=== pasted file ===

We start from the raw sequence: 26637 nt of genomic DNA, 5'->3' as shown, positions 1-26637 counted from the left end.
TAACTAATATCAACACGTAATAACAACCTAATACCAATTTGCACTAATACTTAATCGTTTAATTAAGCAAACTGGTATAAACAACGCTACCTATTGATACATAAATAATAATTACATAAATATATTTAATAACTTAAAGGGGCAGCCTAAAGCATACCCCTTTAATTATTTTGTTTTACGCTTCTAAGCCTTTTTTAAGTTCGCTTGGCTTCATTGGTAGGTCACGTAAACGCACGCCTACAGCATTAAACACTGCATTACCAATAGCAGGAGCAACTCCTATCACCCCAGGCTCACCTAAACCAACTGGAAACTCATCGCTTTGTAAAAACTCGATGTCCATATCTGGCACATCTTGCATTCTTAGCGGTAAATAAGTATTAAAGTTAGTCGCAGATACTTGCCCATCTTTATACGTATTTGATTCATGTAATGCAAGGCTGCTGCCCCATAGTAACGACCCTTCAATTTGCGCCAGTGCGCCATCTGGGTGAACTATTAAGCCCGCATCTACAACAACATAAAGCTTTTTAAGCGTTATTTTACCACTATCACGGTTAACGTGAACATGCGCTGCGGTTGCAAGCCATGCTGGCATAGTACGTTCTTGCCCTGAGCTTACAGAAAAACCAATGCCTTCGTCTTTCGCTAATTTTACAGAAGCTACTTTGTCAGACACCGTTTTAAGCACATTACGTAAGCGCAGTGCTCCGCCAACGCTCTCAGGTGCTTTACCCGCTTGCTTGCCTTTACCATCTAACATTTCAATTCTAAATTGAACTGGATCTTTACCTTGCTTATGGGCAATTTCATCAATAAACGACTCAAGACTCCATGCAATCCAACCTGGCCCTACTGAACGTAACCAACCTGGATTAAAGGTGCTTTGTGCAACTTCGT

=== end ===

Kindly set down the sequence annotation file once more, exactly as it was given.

We start from the raw sequence: 26637 nt of genomic DNA, 5'->3' as shown, positions 1-26637 counted from the left end.
TAACTAATATCAACACGTAATAACAACCTAATACCAATTTGCACTAATACTTAATCGTTTAATTAAGCAAACTGGTATAAACAACGCTACCTATTGATACATAAATAATAATTACATAAATATATTTAATAACTTAAAGGGGCAGCCTAAAGCATACCCCTTTAATTATTTTGTTTTACGCTTCTAAGCCTTTTTTAAGTTCGCTTGGCTTCATTGGTAGGTCACGTAAACGCACGCCTACAGCATTAAACACTGCATTACCAATAGCAGGAGCAACTCCTATCACCCCAGGCTCACCTAAACCAACTGGAAACTCATCGCTTTGTAAAAACTCGATGTCCATATCTGGCACATCTTGCATTCTTAGCGGTAAATAAGTATTAAAGTTAGTCGCAGATACTTGCCCATCTTTATACGTATTTGATTCATGTAATGCAAGGCTGCTGCCCCATAGTAACGACCCTTCAATTTGCGCCAGTGCGCCATCTGGGTGAACTATTAAGCCCGCATCTACAACAACATAAAGCTTTTTAAGCGTTATTTTACCACTATCACGGTTAACGTGAACATGCGCTGCGGTTGCAAGCCATGCTGGCATAGTACGTTCTTGCCCTGAGCTTACAGAAAAACCAATGCCTTCGTCTTTCGCTAATTTTACAGAAGCTACTTTGTCAGACACCGTTTTAAGCACATTACGTAAGCGCAGTGCTCCGCCAACGCTCTCAGGTGCTTTACCCGCTTGCTTGCCTTTACCATCTAACATTTCAATTCTAAATTGAACTGGATCTTTACCTTGCTTATGGGCAATTTCATCAATAAACGACTCAAGACTCCATGCAATCCAACCTGGCCCTACTGAACGTAACCAACCTGGATTAAAGGTGCTTTGTGCAACTTCGT